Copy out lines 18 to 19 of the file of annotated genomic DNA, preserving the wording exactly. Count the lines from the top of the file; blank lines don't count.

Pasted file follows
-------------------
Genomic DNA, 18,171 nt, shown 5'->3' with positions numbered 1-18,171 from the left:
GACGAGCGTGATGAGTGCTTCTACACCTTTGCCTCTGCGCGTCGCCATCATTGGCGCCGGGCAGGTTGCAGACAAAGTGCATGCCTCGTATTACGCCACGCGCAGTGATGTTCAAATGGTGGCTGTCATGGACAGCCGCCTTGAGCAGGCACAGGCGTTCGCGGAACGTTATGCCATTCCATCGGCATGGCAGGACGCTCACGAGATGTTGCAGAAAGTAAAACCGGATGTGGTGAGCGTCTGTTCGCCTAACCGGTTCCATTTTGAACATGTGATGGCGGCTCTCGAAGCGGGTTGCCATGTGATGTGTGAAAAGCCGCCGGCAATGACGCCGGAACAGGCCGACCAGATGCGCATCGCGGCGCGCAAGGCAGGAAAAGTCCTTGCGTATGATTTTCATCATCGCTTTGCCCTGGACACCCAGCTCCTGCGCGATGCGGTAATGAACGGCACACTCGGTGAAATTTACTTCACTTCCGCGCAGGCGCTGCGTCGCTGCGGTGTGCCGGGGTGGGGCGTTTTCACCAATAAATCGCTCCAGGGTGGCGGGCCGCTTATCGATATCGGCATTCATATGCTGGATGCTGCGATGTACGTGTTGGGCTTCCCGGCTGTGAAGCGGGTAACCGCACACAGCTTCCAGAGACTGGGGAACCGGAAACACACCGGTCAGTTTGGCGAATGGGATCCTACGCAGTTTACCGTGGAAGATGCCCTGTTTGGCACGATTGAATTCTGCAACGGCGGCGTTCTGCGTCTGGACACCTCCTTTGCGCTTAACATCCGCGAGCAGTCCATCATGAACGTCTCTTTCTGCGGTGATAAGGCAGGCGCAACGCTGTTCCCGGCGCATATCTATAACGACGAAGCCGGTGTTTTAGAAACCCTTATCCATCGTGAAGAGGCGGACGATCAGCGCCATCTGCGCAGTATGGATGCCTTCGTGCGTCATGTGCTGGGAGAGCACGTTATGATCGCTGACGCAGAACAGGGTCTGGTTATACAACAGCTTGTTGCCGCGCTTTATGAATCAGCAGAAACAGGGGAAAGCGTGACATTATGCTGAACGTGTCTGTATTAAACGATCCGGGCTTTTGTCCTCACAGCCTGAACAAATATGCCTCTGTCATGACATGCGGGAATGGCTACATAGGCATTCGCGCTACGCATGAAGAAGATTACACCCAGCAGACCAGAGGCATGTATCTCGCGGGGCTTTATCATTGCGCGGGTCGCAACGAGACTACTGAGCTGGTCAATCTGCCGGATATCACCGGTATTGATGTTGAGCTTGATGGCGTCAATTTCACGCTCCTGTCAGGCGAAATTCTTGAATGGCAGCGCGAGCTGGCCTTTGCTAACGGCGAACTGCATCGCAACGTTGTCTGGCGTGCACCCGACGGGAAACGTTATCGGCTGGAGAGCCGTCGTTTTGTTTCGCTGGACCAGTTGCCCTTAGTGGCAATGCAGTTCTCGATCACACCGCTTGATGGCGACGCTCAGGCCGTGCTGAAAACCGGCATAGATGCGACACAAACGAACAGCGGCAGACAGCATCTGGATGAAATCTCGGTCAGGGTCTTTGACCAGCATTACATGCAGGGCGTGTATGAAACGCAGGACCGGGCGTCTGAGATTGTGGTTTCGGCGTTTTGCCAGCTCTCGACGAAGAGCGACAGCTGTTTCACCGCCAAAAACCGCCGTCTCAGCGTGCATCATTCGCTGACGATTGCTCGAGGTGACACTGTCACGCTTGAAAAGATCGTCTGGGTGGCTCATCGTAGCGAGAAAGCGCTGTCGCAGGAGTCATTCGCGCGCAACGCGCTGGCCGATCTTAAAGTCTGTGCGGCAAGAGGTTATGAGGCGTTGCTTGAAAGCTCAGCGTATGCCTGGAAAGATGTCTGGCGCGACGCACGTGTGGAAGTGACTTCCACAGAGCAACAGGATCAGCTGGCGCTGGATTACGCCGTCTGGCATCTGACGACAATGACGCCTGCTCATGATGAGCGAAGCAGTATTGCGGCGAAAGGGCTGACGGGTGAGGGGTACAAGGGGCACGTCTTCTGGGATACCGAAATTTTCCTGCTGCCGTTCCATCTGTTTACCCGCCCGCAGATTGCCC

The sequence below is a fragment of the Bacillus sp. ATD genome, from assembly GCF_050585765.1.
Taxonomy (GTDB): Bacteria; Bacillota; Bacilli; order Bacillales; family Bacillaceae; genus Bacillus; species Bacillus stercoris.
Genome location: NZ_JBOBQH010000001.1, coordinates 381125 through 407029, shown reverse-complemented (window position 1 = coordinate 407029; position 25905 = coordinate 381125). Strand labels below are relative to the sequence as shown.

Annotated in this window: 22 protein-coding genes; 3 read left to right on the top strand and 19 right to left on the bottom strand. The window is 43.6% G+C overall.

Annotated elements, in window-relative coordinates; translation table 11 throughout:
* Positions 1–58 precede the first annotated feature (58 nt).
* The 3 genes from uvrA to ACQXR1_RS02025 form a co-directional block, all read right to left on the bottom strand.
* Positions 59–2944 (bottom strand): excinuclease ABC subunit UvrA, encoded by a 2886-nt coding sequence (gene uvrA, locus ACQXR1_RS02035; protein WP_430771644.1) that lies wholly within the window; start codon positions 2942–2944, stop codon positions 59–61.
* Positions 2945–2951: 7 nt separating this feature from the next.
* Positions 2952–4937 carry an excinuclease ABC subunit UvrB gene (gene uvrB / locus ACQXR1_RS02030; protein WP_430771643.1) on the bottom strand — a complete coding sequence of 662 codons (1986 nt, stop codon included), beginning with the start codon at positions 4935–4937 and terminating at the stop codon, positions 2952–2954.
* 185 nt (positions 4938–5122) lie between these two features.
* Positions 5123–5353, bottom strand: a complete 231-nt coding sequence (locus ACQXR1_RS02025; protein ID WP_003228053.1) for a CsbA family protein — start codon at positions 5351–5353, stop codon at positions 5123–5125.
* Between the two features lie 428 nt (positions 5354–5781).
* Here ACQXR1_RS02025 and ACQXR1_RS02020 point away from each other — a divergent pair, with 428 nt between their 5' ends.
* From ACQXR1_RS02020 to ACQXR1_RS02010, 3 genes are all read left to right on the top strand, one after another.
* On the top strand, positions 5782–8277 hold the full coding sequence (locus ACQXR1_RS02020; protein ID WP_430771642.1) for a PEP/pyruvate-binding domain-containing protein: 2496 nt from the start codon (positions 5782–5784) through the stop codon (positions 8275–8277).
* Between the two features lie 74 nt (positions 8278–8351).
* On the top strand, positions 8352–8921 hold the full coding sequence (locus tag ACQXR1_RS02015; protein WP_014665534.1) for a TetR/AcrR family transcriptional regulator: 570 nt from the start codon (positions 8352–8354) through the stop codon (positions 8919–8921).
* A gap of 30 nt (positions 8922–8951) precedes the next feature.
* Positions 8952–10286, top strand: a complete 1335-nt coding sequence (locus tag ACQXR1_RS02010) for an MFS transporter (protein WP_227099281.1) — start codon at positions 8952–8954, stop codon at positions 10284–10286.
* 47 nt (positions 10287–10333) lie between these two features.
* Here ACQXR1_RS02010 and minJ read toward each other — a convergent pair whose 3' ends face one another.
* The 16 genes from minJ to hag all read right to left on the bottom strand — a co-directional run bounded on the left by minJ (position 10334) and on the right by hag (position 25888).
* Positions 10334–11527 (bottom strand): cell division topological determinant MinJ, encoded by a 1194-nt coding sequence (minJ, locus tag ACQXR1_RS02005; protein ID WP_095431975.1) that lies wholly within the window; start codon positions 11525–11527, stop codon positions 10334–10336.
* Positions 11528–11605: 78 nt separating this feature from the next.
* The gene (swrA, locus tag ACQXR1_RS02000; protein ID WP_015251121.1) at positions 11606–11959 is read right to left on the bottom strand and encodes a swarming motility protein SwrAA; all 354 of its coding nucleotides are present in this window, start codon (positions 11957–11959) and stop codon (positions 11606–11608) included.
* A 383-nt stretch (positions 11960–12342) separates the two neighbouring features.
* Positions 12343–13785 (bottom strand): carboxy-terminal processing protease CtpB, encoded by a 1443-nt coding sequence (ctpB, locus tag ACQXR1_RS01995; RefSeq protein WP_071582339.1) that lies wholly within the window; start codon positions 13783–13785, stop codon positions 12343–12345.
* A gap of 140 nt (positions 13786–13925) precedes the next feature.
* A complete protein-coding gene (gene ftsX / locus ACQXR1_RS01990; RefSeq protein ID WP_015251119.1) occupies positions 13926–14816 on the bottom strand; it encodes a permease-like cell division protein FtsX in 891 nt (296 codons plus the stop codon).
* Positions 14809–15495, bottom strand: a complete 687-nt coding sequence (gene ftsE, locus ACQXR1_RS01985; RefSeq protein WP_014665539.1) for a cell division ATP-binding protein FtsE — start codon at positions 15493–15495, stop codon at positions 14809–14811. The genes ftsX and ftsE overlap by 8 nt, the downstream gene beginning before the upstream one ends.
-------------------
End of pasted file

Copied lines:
* On the top strand, positions 5782–8277 hold the full coding sequence (locus ACQXR1_RS02020; protein ID WP_430771642.1) for a PEP/pyruvate-binding domain-containing protein: 2496 nt from the start codon (positions 5782–5784) through the stop codon (positions 8275–8277).
* Between the two features lie 74 nt (positions 8278–8351).